Sometimes science produces findings that I really, really hate. That’s the case with a recent study published in the journal Psychological Science in January 2018, which suggests that a proclivity for divorce runs in our genes.
The study, conducted by researchers from Virginia Commonwealth University and Lund University, comes to this conclusion by comparing the divorce rates of nearly 20,000 adopted children in Sweden to the divorce rates of their biological parents. The research only looks at children adopted before the age of 10. They estimate that children with biological parents who were divorced were a little over 20% more likely get divorced themselves. As for the effect of having divorced adoptive parents? It had no impact at all.
In another test of the effect of genes versus environment, the researchers compared adopted children’s chances of getting divorced to both biological siblings with whom they hadn’t grown up, and to adoptive siblings with whom they were raised. Again, they found that biology seemed to be a factor, while shared rearing was not.
There is no specific divorce gene, write the researchers. But their research clearly shows divorce is correlated to genetics.
This finding seems terrible. It’s scary to consider the idea that nature, rather than nurture, plays such a large role in determining the outcomes of our relationships. It makes life feel too determined. The research also contradicts my worldview that the results of our lives are almost entirely a consequence of the privileges of our upbringing.
Since I was biased against the finding, I set out to figure out what was wrong with it. Was there a methodological flaw? An issue with the data?
I wrote to several researchers who investigate similar topics, all of whom I hold in high regard. I asked if the study was well designed, confident they would tell me it wasn’t. To my dismay, the reviews came back positive.
Dartmouth economist Bruce Sacredote, who has researched the importance of nature versus nurture for economic outcomes, called the study “sensible and interesting.” Princeton sociologist Dalton Conley, who co-authored a book about why social scientists should study genetics, said the study was “a good piece of research.” Conley did point out that the effect of the biological parents could partially result from the time that adopted children spend with their biological parents prenatally and after birth.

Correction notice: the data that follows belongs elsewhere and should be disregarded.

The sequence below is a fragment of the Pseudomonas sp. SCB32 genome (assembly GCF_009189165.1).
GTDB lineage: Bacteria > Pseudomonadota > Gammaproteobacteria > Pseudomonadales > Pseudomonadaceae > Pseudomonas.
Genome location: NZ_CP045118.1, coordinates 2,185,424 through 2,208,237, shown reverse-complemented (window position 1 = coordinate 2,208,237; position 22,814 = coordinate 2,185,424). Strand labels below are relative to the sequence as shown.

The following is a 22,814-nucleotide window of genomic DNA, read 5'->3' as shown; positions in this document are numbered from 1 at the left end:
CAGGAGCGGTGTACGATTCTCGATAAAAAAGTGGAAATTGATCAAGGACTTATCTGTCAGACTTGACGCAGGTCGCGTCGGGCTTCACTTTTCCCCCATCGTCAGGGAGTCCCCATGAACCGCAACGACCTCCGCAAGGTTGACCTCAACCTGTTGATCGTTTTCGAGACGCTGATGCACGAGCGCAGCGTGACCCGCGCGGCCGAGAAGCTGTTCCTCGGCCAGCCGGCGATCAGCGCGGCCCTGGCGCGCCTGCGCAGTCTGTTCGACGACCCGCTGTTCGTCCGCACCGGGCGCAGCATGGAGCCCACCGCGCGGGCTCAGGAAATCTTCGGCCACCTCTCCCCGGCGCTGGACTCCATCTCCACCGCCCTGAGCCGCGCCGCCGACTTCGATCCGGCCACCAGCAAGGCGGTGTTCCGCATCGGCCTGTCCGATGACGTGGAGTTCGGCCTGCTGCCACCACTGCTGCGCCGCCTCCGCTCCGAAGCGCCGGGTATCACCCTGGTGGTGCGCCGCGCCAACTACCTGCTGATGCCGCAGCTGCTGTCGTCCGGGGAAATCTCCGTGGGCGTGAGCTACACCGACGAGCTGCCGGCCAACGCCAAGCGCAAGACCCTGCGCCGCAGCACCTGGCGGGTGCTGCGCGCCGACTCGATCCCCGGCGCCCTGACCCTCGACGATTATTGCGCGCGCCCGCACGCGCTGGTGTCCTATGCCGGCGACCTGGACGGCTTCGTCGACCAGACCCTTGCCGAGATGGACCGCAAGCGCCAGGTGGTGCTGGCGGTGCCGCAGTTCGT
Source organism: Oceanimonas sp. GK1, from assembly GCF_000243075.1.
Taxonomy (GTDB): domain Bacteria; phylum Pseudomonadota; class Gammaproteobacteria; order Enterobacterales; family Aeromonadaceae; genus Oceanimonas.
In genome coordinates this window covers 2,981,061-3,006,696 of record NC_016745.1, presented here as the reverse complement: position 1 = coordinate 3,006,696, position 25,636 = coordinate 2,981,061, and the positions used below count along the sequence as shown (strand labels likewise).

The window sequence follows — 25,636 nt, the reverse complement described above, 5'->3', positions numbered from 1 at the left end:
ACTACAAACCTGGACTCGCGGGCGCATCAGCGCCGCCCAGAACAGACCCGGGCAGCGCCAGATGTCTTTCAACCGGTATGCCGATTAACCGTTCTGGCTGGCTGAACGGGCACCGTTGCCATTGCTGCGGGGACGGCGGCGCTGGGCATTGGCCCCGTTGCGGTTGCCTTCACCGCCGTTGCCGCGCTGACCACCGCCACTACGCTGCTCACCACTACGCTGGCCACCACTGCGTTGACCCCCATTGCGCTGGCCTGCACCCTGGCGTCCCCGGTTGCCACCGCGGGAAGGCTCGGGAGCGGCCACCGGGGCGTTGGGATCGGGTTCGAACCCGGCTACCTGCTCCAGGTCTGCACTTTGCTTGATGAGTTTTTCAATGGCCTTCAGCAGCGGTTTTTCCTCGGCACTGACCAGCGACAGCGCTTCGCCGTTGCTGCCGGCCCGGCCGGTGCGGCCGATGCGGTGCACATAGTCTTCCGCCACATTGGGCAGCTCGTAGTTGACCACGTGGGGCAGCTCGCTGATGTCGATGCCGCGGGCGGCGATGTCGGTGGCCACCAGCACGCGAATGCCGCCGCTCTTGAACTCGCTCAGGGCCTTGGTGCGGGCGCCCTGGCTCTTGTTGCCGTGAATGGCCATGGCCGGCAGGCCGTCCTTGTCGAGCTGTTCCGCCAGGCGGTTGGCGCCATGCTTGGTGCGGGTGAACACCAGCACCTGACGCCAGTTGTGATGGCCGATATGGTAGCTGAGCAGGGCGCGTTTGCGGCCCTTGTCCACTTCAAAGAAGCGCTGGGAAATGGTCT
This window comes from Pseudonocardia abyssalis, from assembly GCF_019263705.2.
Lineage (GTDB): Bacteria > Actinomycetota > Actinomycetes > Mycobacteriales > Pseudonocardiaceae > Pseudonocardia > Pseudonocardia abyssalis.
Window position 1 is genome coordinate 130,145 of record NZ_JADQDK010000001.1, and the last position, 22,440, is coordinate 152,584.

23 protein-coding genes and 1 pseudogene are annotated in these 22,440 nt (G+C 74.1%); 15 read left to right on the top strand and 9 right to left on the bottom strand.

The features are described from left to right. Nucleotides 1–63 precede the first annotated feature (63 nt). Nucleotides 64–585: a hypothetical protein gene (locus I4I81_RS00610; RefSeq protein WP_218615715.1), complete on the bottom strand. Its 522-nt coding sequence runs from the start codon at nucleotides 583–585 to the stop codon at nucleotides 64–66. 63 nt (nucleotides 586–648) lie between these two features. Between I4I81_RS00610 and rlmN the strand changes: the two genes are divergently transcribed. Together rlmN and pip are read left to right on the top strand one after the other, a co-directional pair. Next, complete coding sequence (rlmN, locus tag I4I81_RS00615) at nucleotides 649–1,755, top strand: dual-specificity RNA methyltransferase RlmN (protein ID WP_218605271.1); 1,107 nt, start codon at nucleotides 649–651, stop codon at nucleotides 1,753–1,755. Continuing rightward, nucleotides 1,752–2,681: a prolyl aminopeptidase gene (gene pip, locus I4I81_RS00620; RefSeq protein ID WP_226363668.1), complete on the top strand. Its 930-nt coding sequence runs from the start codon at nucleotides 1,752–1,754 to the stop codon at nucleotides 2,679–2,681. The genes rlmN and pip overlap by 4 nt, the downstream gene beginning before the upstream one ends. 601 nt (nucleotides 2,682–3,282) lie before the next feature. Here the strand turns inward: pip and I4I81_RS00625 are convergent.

Another limitation of this research, as with many studies, is that is based on a specific sample of kids, in a particular country, in a particular time. It is possible the genetic relationship to divorce is stronger in Sweden because of particular cultural values or the genetic makeup of Swedes. Also, it’s not clear exactly how strong the correlation is between divorce rates of biological parents and the divorce rates of children they gave up for adoption. Their best estimate is that a divorced biological parents increases the chances that a child they gave up for adoption will get divorced by 22%, but statistical variance suggests it could easily be 10% less than that.
Still, it looks like the study’s findings hold up. We probably should believe that genetics play a significant role in the likelihood that people will get divorced—probably even a bigger one than our environment. That gives me chills. I still hope it is proven wrong.